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Policeman falsely accused of bullying older woman in Yishun ‘relieved, glad truth is out’

SINGAPORE — A policeman falsely accused of bullying an older woman in Yishun, when he was just helping her find her way home, has said that he is relieved and glad that the truth is out in the open.

Station Inspector Jeff Lim (pictured) said that the recent incident of online users falsely accusing him of misconduct would not affect how he conducts his duties in future.

Station Inspector Jeff Lim (pictured) said that the recent incident of online users falsely accusing him of misconduct would not affect how he conducts his duties in future.

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  • Station Inspector Jeff Lim said he felt wronged initially, but the incident won’t deter him from helping those in need
  • He gave his version of events to the media after online posts claimed police had bullied an elderly woman
  • The truth was that they were helping her find her way home 
  • Station Inspector Lim said he was “glad that the truth is out”

 

SINGAPORE — A policeman falsely accused of bullying an older woman in Yishun, when he was just helping her find her way home, has said that he is relieved and glad that the truth is out in the open. 

Giving his account to reporters over video-calling tool Zoom on Friday (May 28), Station Inspector Jeff Lim, 45, said that he did not expect the incident to blow up in the way that it had.

While he felt wronged initially, he said that it would not deter him from helping members of the public who are in need. 

“I felt relieved after that,” Station Inspector Lim said during an interview arranged by the police. “I’m glad that the truth is out.”

Last Wednesday, the police refuted online posts by Instagram user @nichology accusing officers of bullying an older woman in Yishun earlier that week. The truth was that they were helping her find her way home. 

Her family later confirmed that the woman has dementia.

The posts were shared by alternative news websites The Online Citizen (TOC) and Singapore Uncensored. The Government later issued correction orders to the Instagram user and the two websites under Singapore’s anti-fake-news laws. 

Earlier this week, TOC published a video interview with the woman on Facebook, which it claimed countered the police’s version of events.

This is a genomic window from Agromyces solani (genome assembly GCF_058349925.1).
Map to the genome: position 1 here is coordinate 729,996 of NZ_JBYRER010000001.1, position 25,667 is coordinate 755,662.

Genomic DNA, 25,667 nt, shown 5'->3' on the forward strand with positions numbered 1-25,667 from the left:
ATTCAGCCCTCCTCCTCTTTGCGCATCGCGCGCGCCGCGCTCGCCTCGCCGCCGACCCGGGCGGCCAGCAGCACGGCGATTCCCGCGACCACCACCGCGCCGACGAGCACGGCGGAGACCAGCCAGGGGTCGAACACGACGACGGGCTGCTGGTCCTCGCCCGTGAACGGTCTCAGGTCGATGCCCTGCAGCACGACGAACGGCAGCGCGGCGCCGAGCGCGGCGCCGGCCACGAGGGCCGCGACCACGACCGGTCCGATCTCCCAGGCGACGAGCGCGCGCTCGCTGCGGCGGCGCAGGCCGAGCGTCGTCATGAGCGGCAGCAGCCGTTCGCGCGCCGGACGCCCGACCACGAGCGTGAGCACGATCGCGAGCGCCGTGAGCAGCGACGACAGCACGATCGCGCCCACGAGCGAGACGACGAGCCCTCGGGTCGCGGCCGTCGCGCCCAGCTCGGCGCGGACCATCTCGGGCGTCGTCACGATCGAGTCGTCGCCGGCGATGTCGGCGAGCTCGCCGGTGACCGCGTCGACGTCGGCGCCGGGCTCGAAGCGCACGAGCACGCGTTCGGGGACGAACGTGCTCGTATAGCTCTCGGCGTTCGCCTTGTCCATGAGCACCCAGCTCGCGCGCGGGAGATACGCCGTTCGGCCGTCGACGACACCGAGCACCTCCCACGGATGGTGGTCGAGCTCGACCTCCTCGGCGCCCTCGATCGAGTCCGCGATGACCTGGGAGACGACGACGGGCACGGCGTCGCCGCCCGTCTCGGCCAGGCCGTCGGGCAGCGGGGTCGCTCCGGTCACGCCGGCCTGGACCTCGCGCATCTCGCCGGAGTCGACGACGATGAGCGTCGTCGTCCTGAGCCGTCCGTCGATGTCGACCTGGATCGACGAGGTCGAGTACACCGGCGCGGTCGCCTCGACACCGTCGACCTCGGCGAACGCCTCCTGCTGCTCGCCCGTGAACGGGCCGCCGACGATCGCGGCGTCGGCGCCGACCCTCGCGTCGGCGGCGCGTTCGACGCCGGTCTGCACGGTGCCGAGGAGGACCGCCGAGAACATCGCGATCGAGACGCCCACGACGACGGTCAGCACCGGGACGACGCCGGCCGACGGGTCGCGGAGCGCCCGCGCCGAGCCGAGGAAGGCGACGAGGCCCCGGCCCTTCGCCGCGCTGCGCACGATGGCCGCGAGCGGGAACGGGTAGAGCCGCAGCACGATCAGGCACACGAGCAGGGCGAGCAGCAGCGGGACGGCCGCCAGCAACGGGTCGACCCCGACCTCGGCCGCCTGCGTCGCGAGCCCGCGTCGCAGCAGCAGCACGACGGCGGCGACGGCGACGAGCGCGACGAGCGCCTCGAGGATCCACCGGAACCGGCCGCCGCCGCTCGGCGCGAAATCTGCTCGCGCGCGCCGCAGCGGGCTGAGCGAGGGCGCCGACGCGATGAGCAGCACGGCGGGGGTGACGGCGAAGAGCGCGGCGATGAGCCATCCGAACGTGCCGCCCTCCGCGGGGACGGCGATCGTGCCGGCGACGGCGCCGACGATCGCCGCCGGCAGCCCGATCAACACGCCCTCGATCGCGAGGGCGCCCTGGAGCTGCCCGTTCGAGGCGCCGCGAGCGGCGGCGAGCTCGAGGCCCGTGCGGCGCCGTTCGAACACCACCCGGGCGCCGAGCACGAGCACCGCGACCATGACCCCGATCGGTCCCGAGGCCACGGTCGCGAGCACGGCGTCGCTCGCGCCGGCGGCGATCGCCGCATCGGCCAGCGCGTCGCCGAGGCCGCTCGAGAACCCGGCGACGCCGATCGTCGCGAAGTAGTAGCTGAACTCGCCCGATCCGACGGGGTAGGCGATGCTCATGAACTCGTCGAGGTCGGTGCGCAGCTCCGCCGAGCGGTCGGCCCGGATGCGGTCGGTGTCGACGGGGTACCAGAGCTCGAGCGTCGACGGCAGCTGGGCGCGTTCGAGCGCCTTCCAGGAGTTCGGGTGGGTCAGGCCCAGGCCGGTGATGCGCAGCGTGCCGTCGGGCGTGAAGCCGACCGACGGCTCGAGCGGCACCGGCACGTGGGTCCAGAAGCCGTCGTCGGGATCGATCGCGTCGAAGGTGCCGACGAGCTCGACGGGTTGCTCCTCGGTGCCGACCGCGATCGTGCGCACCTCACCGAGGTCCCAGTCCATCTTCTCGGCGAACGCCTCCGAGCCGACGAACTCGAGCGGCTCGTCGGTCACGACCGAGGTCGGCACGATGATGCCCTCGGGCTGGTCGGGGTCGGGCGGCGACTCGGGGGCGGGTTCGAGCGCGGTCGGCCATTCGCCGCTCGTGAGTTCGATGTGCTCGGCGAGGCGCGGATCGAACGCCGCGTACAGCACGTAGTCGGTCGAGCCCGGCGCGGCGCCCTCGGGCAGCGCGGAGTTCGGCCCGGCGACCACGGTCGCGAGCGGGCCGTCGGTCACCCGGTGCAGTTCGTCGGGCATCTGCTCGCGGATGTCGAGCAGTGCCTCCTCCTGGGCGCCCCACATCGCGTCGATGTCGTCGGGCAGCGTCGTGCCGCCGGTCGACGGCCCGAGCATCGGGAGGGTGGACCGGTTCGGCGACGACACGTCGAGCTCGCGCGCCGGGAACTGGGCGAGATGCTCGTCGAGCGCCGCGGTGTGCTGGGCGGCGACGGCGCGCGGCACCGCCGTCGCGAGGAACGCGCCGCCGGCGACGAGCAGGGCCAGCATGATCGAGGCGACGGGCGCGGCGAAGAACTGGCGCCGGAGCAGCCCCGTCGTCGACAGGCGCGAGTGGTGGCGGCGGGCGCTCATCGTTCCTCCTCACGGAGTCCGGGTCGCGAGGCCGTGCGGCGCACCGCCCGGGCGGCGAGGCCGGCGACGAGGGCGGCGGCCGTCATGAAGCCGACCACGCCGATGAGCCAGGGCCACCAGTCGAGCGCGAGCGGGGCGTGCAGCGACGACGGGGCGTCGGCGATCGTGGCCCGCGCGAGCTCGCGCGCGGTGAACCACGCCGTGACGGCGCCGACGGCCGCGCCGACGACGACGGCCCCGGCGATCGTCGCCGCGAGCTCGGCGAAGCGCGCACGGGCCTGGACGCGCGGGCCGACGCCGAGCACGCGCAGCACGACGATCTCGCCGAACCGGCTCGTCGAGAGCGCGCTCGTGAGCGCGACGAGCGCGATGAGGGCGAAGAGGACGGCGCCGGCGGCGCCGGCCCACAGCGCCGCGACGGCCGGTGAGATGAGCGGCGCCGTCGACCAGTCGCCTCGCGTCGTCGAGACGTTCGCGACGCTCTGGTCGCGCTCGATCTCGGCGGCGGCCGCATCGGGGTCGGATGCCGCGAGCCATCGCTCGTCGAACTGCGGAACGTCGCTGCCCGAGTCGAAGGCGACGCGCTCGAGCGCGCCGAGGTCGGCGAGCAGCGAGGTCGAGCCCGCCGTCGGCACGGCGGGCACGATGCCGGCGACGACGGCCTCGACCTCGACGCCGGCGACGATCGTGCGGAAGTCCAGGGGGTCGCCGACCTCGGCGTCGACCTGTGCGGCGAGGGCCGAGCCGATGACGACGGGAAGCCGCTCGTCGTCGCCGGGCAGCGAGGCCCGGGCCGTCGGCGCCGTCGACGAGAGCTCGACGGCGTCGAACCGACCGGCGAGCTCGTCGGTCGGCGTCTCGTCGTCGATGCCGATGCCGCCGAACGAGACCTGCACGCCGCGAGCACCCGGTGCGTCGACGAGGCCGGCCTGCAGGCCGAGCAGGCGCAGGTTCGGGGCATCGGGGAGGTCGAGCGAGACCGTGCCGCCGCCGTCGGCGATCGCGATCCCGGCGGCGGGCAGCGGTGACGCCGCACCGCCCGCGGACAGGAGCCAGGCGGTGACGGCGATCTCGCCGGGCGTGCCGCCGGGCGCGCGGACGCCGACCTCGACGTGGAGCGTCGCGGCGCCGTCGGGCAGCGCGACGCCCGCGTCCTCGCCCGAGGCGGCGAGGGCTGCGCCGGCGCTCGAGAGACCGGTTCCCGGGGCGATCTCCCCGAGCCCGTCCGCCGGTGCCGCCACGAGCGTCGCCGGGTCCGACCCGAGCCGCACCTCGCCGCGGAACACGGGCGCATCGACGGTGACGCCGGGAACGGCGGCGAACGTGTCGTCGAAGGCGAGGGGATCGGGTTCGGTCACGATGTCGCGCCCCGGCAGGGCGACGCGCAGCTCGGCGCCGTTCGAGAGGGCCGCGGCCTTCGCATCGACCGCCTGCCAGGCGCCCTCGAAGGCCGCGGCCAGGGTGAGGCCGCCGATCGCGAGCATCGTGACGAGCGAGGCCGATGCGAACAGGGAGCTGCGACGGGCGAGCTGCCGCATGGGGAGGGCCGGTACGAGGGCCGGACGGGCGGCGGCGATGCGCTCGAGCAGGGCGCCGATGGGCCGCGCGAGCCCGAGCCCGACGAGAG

This drew a rebuke from Law and Home Affairs Minister K Shanmugam, who described the website as “malicious” and “despicable” in the way it “twisted facts”. 

In a rare move, the police released footage from Station Inspector Lim’s body-worn cameras to debunk TOC’s version of events.

Station Inspector Lim, who is deputy team leader of the Yishun South Neighbourhood Police Centre, recounted that he was sad when he heard about the Instagram post that cast doubt on his actions.

“I felt that it was unfair for (the Instagram account) to (post) false allegations about us online,” the police officer who has served in the force for 23 years said. 

Even so, he was grateful for the support and encouragement from his friends, family and the police force’s management team. 

In the digital age where everyone has mobile phones and can post content online, Station Inspector Lim said that it was important to always be truthful. 

“They can do what they want, but they should have a responsibility to post things that are factual online.”

It is important that people exercise discretion when using social media as well. 

“Don’t believe everything you see on the internet and find out the truth.”

Recalling the events that happened last Monday evening, Station Inspector Lim said that the police were called to help a woman who was not wearing a mask and appeared lost along Yishun Avenue 5. 

When he went to the location with his team leader, he said that the woman seemed disoriented. 

She could not remember her name and address, which he took as a sign that she may have dementia. 

While other police officers tried to locate her home with the help of a member of the public, Station Inspector Lim said that he tried to make her comfortable by chatting with her. 

Since it was around dinnertime and he was concerned that she was hungry, he bought two chicken wings for the woman at his own expense. They cost “S$2-plus”. 

“I just did it from my heart… it’s just a human helping another human,” he said.

In the video interview with TOC, the woman said that the police had not bought her food and she was “chased” back to her home. 

Yet, in the footage from Station Inspector Lim’s body-worn cameras, he was seen approaching a hawker to order food, saying that “the aunty requested it”.

Asked for his thoughts on the woman’s comments to TOC, Station Inspector Lim said: “I did not take it personally. I understand that she has dementia and may not remember what happened.”

He also said that he does not harbour ill will towards TOC. “I cannot control their emotions… and whatever they say or think. But I can control mine.” 

While the spotlight on the incident was unexpected, Station Inspector Lim said that it would not affect how he conducts his duties in the future.

“This whole incident shouldn’t stop us from helping members of the public,” he said.

Related topics

police online falsehoods dementia The Online Citizen

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